GOP senators float fallback plan to protect Dreamers

GOP senators float fallback plan to protect Dreamers
© Greg Nash

Three Republican senators floated a fallback plan Thursday to protect hundreds of thousands of illegal immigrants facing deportation in exchange for $25 billion in border security.

Senate Republican Conference Chairman John ThuneJohn Randolph ThunePolls: Hiking estate tax less popular than taxing mega wealth, income Will Trump sign the border deal? Here's what we know Key GOP senator pitches Trump: Funding deal a 'down payment' on wall MORE (S.D.), Sen. Rob PortmanRobert (Rob) Jones PortmanSteel lobby's PR blitz can't paper over damaging effects of tariffs Trade official warns senators of obstacles to quick China deal Lawmakers divided over how to end shutdowns for good MORE (R-Ohio) and Sen. Jerry MoranGerald (Jerry) MoranSenators optimistic about reaching funding deal GOP senators read Pence riot act before shutdown votes On The Money: Shutdown Day 26 | Pelosi calls on Trump to delay State of the Union | Cites 'security concerns' | DHS chief says they can handle security | Waters lays out agenda | Senate rejects effort to block Trump on Russia sanctions MORE (R-Kan.) floated a measure that would extend the Deferred Action for Childhood Arrivals (DACA) program indefinitely in exchange for $25 billion in border security funding.

It would require DACA recipients to reapply to the program every two years and cap expenditures for border security infrastructure at $5 billion per year.

President TrumpDonald John TrumpTrump nominates ambassador to Turkey Trump heads to Mar-a-Lago after signing bill to avert shutdown CNN, MSNBC to air ad turned down by Fox over Nazi imagery MORE rescinded DACA in September and gave Congress a March 5 deadline for replacing it. President Obama established the program in 2012 with an executive order, drawing criticism from Republicans, who said he exceeded his constitutional authority.

Thune hailed the backstop plan to protect "Dreamers" as “commonsense legislation” that would extend permanent protection and take a “meaningful step toward enhancing border security.” 

Portman called it “a sensible and fair solution” that would “codify the protections for the DACA population while also putting in place stronger border security measures consistent with the president’s proposal.”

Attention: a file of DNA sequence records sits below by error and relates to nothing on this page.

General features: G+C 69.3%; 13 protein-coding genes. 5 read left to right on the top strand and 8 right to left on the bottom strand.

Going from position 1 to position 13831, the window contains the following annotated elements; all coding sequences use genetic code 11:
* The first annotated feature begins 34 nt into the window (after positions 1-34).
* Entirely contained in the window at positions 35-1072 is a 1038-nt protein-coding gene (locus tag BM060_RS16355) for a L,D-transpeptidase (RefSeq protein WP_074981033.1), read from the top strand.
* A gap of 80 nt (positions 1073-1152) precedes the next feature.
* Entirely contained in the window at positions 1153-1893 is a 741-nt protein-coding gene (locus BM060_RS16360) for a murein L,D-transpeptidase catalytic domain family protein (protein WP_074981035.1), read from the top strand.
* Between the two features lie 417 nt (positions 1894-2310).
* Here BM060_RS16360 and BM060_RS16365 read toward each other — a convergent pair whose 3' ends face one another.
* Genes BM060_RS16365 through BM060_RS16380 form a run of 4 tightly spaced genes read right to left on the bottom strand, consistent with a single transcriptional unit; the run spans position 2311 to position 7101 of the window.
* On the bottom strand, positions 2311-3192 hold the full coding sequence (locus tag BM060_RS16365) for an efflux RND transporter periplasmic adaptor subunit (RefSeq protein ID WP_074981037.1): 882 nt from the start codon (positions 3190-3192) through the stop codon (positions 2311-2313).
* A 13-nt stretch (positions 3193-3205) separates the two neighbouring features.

The bill would also require the secretary of Homeland Security to make an annual report to the Senate and House Homeland Security panels about the status of fence construction along the U.S.-Mexico border and the estimated number of unlawful crossings. 

The trio of Republican senators unveiled their backup plan after the Senate defeated three proposals to protect Dreamers.

An amendment favored by Trump that would have created a path to citizenship for 1.8 million immigrants who entered the country illegally as children, allocated $25 billion for border security, limited the weight of family relationships in granting green cards and overhauled the diversity visa lottery program failed by a lopsided vote of 39 to 60. 

A narrower bill backed by centrist Sens. Susan CollinsSusan Margaret CollinsBusiness, conservative groups slam Trump’s national emergency declaration The Hill's 12:30 Report — Presented by Kidney Care Partners — Trump escalates border fight with emergency declaration On The Money: Trump declares emergency at border | Braces for legal fight | Move divides GOP | Trump signs border deal to avoid shutdown | Winners, losers from spending fight | US, China trade talks to resume next week MORE (R-Maine), Angus KingAngus Stanley KingDrama hits Senate Intel panel’s Russia inquiry Warner, Burr split on committee findings on collusion Overnight Defense: Top general wasn't consulted on Syria withdrawal | Senate passes bill breaking with Trump on Syria | What to watch for in State of the Union | US, South Korea reach deal on troop costs MORE (I-Maine) and Mike RoundsMarion (Mike) Michael RoundsGOP senator: Trump thinks funding deal is 'thin gruel' Lawmakers put Pentagon's cyber in their sights Endorsing Trump isn’t the easiest decision for some Republicans MORE (R-S.D.), which would have created a path to citizenship for Dreamers in exchange for $25 billion in border funds, fell six votes short of the 60-vote hurdle needed to advance. 

It is unclear when, or if, the Senate will return to immigration legislation. The chamber is out of session next week for the Presidents Day recess.